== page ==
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Reuters Health Information (2007-08-28): HBV coinfection linked to reduced efficacy of anti-HCV therapy

Clinical

HBV coinfection linked to reduced efficacy of anti-HCV therapy

Last Updated: 2007-08-28 10:10:03 -0400 (Reuters Health)

NEW YORK (Reuters Health) - In patients chronically infected with hepatitis C virus (HCV), occult coinfection with hepatitis B virus (HBV) appears to decrease the efficacy of anti-HCV therapies, regardless of the viral genotype, new research suggests.

A substantial proportion of patients with chronic hepatitis C have been shown to have occult infection with HBV, but the clinical consequences of this finding are unclear, senior author Dr. C. Trepo, from Hopital Hotel Dieu, from Lyon, France, and colleagues note.

To investigate, the researchers performed serum HBV-DNA testing in 203 patients with chronic hepatitis C and no hepatitis B surface antigen. According to the report in the Journal of Medical Virology for August, 47 patients were found to have an occult HBV infection.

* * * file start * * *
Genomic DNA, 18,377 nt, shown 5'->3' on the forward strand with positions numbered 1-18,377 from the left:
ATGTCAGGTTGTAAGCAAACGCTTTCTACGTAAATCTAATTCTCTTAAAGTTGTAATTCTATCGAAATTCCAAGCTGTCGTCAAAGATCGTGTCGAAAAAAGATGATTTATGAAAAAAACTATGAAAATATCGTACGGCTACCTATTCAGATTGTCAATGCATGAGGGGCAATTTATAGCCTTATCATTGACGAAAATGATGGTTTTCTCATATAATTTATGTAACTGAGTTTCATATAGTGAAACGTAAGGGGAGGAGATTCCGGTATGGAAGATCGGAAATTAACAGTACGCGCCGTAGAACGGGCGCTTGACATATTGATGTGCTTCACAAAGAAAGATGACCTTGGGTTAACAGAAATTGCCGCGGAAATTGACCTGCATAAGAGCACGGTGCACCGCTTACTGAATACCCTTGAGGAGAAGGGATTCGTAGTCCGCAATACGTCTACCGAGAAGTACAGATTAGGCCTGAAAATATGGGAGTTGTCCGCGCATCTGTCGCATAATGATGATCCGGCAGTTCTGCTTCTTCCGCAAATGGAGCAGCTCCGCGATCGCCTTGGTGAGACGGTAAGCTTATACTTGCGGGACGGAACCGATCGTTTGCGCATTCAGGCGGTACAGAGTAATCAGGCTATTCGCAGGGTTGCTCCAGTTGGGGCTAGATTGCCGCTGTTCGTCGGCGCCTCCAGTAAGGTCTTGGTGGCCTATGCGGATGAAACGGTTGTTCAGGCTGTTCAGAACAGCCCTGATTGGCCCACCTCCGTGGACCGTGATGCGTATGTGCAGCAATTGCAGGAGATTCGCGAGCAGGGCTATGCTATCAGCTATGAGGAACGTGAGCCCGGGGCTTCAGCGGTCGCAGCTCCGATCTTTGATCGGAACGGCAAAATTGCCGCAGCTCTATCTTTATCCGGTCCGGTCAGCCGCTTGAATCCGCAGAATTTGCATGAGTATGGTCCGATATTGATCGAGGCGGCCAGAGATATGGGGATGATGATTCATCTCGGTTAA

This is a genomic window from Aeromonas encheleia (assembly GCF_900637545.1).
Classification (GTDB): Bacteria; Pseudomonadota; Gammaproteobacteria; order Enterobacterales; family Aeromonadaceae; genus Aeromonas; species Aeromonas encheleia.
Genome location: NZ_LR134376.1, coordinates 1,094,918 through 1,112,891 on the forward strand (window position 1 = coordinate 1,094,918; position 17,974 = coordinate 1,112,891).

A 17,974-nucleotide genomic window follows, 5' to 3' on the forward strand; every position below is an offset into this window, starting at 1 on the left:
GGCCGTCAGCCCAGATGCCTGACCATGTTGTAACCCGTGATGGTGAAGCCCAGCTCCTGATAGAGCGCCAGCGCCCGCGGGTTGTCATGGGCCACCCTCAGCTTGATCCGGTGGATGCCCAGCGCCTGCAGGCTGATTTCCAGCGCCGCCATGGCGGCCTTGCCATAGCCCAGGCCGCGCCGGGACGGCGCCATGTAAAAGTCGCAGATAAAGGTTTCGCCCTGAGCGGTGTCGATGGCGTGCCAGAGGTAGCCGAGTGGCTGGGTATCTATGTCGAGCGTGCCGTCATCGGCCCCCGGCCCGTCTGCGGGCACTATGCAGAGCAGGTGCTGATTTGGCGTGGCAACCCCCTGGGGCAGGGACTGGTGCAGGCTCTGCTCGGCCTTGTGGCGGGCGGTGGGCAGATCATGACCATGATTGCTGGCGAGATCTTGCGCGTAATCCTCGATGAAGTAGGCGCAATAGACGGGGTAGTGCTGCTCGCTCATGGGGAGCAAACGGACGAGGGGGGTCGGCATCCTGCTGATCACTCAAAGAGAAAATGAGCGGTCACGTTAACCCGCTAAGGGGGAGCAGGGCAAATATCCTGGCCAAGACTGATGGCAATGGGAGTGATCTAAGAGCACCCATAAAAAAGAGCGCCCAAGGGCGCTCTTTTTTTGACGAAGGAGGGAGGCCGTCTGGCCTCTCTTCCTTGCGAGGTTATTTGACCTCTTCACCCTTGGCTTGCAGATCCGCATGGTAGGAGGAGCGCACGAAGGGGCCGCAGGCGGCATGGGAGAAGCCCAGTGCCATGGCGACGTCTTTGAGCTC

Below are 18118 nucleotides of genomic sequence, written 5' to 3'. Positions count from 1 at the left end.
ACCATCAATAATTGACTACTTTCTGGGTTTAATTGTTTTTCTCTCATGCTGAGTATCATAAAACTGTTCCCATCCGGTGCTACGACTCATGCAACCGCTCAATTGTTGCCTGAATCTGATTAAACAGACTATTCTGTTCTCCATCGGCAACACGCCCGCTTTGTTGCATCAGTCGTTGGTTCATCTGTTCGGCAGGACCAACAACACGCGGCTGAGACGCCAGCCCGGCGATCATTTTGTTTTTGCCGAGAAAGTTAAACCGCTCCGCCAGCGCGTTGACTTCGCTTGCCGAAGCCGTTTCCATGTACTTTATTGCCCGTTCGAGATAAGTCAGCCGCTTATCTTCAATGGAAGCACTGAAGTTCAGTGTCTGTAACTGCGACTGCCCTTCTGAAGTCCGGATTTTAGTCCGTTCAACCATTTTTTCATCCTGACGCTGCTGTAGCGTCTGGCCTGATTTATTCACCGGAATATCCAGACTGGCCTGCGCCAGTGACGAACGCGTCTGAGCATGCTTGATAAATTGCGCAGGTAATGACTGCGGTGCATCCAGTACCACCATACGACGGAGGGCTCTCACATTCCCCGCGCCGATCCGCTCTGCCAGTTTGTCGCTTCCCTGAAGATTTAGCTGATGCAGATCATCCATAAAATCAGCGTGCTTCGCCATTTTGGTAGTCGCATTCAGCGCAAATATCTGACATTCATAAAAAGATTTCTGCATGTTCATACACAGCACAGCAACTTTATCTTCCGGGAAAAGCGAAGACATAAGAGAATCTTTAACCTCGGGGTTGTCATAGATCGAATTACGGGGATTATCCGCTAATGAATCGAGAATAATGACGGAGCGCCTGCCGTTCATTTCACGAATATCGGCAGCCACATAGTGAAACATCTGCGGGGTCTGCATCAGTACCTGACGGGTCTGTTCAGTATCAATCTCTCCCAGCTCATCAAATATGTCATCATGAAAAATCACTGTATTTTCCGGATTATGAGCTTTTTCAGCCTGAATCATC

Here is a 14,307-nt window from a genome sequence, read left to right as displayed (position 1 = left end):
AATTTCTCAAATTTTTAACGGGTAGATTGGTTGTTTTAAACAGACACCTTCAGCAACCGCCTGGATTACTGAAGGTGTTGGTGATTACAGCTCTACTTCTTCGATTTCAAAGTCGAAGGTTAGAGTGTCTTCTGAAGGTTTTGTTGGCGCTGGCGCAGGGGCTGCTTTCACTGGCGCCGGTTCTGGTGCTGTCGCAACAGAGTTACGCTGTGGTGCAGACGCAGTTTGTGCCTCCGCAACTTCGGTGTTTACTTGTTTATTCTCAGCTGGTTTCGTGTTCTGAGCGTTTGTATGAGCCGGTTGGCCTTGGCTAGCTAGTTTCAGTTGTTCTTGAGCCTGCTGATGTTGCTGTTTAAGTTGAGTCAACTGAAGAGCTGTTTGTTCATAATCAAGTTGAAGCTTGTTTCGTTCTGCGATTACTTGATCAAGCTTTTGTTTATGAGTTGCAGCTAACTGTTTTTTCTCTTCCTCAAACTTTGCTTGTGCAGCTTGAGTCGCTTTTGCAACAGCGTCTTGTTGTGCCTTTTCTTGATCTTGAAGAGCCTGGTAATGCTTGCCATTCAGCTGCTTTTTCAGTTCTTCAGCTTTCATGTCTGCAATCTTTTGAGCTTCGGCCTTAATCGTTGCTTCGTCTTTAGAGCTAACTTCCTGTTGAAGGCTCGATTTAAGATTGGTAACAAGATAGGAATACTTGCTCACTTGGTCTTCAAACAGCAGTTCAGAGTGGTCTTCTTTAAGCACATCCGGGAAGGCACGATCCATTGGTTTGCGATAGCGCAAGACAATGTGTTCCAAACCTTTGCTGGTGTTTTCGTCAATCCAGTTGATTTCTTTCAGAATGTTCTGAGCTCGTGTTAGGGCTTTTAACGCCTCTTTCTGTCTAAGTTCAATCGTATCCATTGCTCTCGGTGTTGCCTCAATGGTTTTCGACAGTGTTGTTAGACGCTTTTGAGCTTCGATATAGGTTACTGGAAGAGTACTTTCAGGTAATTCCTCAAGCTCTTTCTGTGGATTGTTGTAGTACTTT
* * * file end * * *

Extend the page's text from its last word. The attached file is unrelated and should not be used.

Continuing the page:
Patients with and without HBV infection were comparable in terms of age, gender, serum ALT level, HCV genotypes, and the presence of antibody to hepatitis B core antigen (anti-HBc), the report indicates. By contrast, those with HBV infection had more active histologic disease and advanced fibrosis.

A sustained response to anti-HCV combination therapy was noted in 28% of HBV-positive patients compared with 45% of HBV-negative patients (p < 0.05).

Among HBV-negative patients, HCV genotype 1 was associated with a worse response to therapy than other genotypes. When HBV-positive patients were included in the analysis, this significant finding disappeared.

The findings suggest that roughly one in four HCV-infected patients are also infected with HBV and that this finding is predictive of a worse response to anti-HCV therapy, the authors conclude. Further studies are needed to better understand the mechanisms involved.

J Med Virol 2007;79:1075-1081.

 
 
 
 
                 
 
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